Finding Balance in the Midst of Turmoil

As I sat in worship and heard the prayer
concerns I thought about where we take a stand and how we find balance as a
community of faith in the midst of so much pain and suffering?

As I sat in worship on Sunday and heard the prayer concerns, I thought about how we find balance in the midst of so much pain and suffering.

The concerns of the people caused me to reflect and to question. One family is homeless because their house burned. A nurse who had recently changed jobs has been stricken with a serious disease but can’t get surgical treatment because she’s without insurance. One woman spoke of someone she knows, recently cut from drug benefits by the state of Tennessee, forced to choose between buying food or paying for vital medicines. We had a missionary couple from Jerusalem soon to return to the war-torn Middle East. We remembered a family re-located from New Orleans struggling to get along in a new city and searching for new jobs. We heard from those whose friends are at the end-stage of terminal diseases, and from a sister caring for a disabled brother who spent Saturday night in the emergency room for the second time this week. We remembered people caught in the violence of war, those who are hungry and a whole bunch of others who are struggling.

It’s enough to make me want to run from the room. But I don’t because we also share joys and thanksgiving, and these, mercifully, provide balance. Similarly, the promise of scripture, music and proclamation somehow hold me in the room and keep the focus on redemptive and creative hope. And the outreach ministries of this congregation also give me hope. They seek to address human pain with concrete expressions of servanthood. So I stay.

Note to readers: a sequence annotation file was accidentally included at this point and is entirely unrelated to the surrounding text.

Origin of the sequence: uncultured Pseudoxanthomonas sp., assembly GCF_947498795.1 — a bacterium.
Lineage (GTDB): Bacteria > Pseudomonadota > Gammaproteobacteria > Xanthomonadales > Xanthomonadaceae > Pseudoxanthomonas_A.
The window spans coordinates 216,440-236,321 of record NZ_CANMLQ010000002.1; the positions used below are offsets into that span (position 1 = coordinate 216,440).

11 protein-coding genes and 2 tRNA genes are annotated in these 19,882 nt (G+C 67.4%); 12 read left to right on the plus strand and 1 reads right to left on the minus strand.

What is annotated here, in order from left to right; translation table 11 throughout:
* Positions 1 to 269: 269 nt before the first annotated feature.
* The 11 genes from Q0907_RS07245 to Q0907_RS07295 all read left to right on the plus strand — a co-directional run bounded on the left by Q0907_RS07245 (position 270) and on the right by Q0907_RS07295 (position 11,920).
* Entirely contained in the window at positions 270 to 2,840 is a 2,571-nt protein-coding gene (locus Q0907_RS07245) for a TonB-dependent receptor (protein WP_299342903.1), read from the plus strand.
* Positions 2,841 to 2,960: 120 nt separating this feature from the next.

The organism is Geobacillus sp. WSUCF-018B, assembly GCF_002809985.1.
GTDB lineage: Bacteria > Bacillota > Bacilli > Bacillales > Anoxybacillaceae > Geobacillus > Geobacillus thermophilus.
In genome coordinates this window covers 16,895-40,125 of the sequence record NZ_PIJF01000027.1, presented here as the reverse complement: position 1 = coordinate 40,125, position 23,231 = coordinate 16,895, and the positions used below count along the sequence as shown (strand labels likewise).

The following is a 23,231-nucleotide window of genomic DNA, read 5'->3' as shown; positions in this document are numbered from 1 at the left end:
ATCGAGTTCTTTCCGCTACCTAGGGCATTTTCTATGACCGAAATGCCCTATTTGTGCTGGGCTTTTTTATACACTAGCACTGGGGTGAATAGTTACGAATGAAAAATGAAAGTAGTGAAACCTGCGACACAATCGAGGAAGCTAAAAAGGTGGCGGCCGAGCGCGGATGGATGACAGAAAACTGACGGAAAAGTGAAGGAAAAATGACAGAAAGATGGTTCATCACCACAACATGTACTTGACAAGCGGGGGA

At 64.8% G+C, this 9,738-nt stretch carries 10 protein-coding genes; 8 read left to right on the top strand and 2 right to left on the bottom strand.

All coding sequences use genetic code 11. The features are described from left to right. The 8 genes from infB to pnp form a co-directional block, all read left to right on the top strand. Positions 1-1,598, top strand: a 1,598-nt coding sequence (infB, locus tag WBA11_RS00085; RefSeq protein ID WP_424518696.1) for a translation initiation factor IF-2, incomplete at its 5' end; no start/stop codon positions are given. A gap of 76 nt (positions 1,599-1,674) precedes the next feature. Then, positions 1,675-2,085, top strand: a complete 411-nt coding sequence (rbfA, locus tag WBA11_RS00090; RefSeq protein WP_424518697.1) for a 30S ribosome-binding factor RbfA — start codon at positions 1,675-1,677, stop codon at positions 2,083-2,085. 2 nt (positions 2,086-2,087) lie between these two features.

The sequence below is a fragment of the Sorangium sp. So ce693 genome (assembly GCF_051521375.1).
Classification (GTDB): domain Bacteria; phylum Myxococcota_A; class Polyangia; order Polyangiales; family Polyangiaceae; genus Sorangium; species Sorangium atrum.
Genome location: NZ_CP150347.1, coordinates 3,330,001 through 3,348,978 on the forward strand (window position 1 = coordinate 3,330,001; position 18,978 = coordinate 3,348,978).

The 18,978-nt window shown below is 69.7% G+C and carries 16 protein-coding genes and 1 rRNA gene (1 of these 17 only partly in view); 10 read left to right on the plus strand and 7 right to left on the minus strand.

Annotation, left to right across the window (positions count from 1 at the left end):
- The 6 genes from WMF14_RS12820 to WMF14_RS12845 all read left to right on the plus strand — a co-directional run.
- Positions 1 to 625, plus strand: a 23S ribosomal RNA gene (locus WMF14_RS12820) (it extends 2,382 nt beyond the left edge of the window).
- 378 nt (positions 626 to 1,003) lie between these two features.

Worship is, for me, that time when the drama of the human struggle, the power of community and the presence of the sacred in our lives all come together and the result is the recovery of balance and focus.

It’s easy to lose focus today. The whole culture is built on distraction. It enables us to avoid that pain which is not directly connected to our body or to our immediate family and friends, and sometimes, it even enables us to avoid attending to these. So, worship is both a healing and prophetic act, among many other things.

As I reflect on the concerns we all face, it reminds me that Jesus often spoke of healing and acted compassionately toward those who were up against the rough edges of life and were left outside the circle of those with money, power and privilege. Time and again, he showed preference for those who were the least in society’s terms.

I think this is, in part, why I keep coming back and why I don’t just walk out of the room when the litany of concerns is spoken. It’s because of this living example that God is in the human drama, not distant from it. And through some mystery that I’ve never fully understood, when we come up against the limits of our own humanity we discover that we are deeply connected to a power beyond our own. And more remarkably, when we verbalize our own powerlessness and pain, we become stronger. It’s paradoxical that when we admit to our human frailty, we discover strength that we didn’t know we had. And we find renewed strength for the journey.

It’s in worship in a community of people who are struggling with this profound reality that I re-learn this almost every Sunday. It’s in these faces that the image of God is projected. And it’s what keeps life balanced in the midst of turmoil.

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